Recently, to test for its potential clinical applicability, we investigated whether the NF-κB essential modulator (NEMO)-binding domain (NBD) peptide, which is an amino-terminal α-helical region of NEMO associated with a carboxyl-terminal segment of IKKα and IKKβ and has been shown to block the association of NEMO with IKKβ and to inhibit NF-κB activity,(55) reduces inflammatory injury in mice with colitis. In two colitis models, DSS in the drinking water of mice and a trinitrobenzene sulfonic acid enema marked NF-κB activation, and expression of proinflammatory cytokines were observed in colonic tissues. The NBD peptide ameliorated colonic inflammatory injury through the down-regulation of proinflammatory cytokines mediated by NF-κB inhibition in both models (Fig. 3b).(56) These results indicate that an IKKβ-targeted NF-κB blockade using the NBD peptide might be an promising therapeutic approach for inflammatory bowel disease.

Liver cancer.   Although IKKβ-deficient mice die at mid-gestation from uncontrolled liver apoptosis,(10) the deficiency of IKKβ in hepatocytes did not influence their function or growth.(57) However, with the injection of concanavalin A (ConA) to produce a mouse acute hepatitis model, liver damage became worse in the hepatocyte-specific IKKβ knockout mouse, and TNF-α, which was expressed in T cells in response to ConA, exhibited antiapoptosis activity. This result suggests that IKKβ/NF-κB activation in hepatocytes is important for surviving TNF-α-mediated acute hepatitis and that the inactivation of NF-κB leaves the hepatocytes vulnerable to injury.(57)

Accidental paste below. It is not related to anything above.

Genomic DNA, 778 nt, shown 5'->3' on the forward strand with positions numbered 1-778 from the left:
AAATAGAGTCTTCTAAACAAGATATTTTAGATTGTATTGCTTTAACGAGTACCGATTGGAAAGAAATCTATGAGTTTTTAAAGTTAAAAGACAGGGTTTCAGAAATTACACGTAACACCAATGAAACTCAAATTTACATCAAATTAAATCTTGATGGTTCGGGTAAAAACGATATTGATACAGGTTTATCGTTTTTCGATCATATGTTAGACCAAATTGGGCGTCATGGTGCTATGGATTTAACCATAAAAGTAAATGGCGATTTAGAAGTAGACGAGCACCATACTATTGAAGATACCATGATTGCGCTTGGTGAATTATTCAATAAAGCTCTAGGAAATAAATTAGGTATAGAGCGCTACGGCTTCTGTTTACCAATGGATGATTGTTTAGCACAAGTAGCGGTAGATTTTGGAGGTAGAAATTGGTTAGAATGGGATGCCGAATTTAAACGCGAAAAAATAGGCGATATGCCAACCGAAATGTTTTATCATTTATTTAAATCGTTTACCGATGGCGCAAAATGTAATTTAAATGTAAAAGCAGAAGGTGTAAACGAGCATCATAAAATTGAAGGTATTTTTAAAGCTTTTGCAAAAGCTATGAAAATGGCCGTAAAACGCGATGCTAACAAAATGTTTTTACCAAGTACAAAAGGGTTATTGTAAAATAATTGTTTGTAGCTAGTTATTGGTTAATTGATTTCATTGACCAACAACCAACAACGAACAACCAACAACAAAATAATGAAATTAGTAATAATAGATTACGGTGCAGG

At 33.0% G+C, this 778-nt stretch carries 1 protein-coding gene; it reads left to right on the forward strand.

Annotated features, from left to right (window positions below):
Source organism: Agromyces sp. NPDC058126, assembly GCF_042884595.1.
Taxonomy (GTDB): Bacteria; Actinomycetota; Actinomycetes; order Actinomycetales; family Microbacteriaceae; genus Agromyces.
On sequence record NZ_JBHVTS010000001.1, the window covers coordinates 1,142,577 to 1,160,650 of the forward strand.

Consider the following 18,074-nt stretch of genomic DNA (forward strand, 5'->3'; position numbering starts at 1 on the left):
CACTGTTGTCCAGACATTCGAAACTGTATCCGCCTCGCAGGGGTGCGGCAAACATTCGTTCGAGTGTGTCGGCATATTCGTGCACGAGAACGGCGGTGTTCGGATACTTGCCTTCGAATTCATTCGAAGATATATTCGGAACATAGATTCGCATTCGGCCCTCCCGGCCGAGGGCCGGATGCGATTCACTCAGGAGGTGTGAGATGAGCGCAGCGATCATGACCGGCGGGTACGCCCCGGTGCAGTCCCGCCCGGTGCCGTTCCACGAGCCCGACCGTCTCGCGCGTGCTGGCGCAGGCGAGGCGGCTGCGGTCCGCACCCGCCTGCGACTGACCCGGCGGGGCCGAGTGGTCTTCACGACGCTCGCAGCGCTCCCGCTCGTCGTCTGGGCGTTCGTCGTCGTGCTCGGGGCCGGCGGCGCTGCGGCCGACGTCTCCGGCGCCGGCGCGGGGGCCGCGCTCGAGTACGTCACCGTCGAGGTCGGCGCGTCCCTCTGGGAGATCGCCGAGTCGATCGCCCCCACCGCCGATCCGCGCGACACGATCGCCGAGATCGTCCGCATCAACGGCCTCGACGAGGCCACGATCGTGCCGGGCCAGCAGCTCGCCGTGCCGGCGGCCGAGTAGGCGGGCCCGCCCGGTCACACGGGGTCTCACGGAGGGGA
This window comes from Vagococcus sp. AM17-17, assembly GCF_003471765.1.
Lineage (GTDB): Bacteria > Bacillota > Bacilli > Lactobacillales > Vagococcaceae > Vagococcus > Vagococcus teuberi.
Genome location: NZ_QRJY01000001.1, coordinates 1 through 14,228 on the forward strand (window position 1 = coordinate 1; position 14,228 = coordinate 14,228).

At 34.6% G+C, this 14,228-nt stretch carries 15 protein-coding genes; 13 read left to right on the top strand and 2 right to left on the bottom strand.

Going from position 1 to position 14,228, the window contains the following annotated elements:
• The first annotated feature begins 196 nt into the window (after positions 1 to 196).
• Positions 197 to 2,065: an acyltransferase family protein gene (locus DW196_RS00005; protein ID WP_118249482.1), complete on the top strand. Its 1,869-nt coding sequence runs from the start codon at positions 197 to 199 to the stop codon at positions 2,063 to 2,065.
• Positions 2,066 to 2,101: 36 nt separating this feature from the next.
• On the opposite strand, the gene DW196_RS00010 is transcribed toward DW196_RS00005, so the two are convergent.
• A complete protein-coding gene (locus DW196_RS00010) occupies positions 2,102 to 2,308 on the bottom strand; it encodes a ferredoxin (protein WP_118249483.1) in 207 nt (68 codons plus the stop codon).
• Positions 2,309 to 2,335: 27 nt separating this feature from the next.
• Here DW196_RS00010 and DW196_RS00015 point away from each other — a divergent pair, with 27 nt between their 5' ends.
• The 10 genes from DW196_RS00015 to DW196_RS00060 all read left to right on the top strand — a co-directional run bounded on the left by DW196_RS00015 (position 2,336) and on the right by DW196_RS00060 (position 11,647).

The participation of IKKβ in carcinogenesis was examined by using diethylnitrosamine (DEN) as a chemical carcinogen. Unlike the carcinogens used in CAC carcinogenesis, DEN does not require assistance from inflammation-inducing tumor promoters when given to 2-week-old mice. Compared to intestinal epithelial cells, hepatocytes in the knockout group showed about three times the number of tumors and larger tumor diameters. In knockout mice, hepatocyte death increased with the increase in ROS during the acute reaction to carcinogen administration. Furthermore, cell death was accompanied by an inflammation reaction, and the elevated hepatocyte death rate enhanced compensatory proliferation due to the strong regenerative capacity of the liver.(42)

Decreased NF-κB activity and elevated JNK activity have been shown to promote TNF-α-induced cell death.(58) Accordingly, the ablation of hepatocyte IKKβ results in higher DEN-induced JNK activity and greater cell death. Prolonged JNK activation in the absence of NF-κB depends on the accumulation of ROS. Interestingly, the reduction of ROS production after the administration of an antioxidant (BHA) was shown to control liver cell death and proliferation, and to reduce carcinogenesis.(42) The hepatocyte-specific deletion of IKKβ augmented DEN-induced hepatocyte death, cytokine-driven compensatory proliferation, and increased tumorigenesis, whereas the disruption of JNK1 abrogated these responses.(59)